A well developed and easy to use website is an essential part of the service required.

    An important element of advice would be on the recommended options for specific types of hazardous wastes.
    Additional, sector specific, guidance materials should be developed in collaboration with the relevant trade associations.

    2.2-2.3 Adequately resourced and funded technical assistance programmes, to disseminate legislative requirements, good practice and to encourage innovation in hazardous waste prevention, reduction, reuse, recovery and recycling, should be established as soon as possible. Active participation by industry and relevant trade associations, as well as government and the regulators, is vital to success.

    • comments and specific issues

      The revised Hazardous Waste List will bring many new producers into the control scheme, while the end of co-disposal may result in a step increase in costs for existing producers. The best solution for industry, the environment and the economy as a whole, is to minimise waste quantities.

    Producers need both information and technical assistance in the short-term.
    Envirowise provides a similar programme on general environmental issues to SMEs. The programme here needs to have funds specifically earmarked for hazardous wastes, and needs to be available to a wider audience than just SMEs. It should also cover awareness raising of new legislation.

    While strong government involvement is needed, the participation of industry and trade associations is also vital. If both government and industry co-funding can be mobilised, then matching funding through the EC LIFE programme may be forthcoming (a bid is being prepared by the EA).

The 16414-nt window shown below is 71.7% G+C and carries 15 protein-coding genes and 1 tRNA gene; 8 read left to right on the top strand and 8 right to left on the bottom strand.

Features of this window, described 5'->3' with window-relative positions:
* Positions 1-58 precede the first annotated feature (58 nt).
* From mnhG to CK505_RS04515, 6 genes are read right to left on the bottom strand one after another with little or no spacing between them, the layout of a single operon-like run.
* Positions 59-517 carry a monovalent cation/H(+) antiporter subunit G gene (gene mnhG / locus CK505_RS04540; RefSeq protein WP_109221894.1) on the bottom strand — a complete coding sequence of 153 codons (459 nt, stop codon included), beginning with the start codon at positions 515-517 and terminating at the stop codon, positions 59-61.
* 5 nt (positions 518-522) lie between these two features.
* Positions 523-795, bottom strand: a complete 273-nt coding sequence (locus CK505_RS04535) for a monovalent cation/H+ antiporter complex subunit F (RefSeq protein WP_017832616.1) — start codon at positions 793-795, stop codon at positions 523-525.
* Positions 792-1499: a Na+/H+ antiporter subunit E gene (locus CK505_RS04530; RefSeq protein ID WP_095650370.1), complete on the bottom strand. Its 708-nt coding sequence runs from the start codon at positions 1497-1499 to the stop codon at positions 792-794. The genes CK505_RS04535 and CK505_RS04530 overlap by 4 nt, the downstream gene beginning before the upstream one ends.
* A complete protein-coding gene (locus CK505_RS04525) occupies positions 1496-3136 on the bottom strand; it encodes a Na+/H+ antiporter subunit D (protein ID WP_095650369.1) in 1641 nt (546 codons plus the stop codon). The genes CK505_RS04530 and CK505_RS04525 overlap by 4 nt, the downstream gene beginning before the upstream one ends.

Landfill tax credit scheme funding is one option to be explored further.

    Objective three

    To ensure the provision of the hazardous waste management facilities required to meet the new legislative requirements.

    • recommended actions
      3.3A Defra and the EA should consider what short-term actions may be required in the event of a hiatus between the implementation of relevant directives and regulations, and the provision of appropriate management options. This might include a general shortfall in treatment capacity, lack of an appropriate management route for a specific waste stream, etc.
    • comments and specific issues
      The central issue facing England and Wales is to ensure the necessary capacity is available to replace co-disposal landfill, in July 2004 or shortly thereafter.
      In the event of a hiatus between the demand for treatment and the provision of these services, plans for interim measures should be in place, to be enacted as necessary. These might include stockpiling or temporary authorisation for exports to mainland Europe, seeking derogations on specific ‘pinch points’ in the Landfill Directive, etc.

    Objective four

    To build on Waste Strategy 2000, to put in place a sound framework for developing hazardous waste management in England and Wales over the next ten years and beyond.

    • recommended actions
      4.1 The Forum recommends that government should carry out further work on developing a more balanced set of policy and economic instruments, including ‘carrots’ as well as ‘sticks’, to encourage hazardous waste producers to act more responsibly.
    • comments and specific issues
      Further use of producer responsibility, either on the basis of voluntary agreements with industry sectors and/or with statutory backing.
      Other EU countries have had in place, for a number of years, similar hazardous waste control systems to that which is now being developed in England and Wales. In all cases a strong legislative framework, is complemented by an integrated package of other policy instruments. A system of economic instruments (eg. grants, interest free loans, ECAs) is widely used.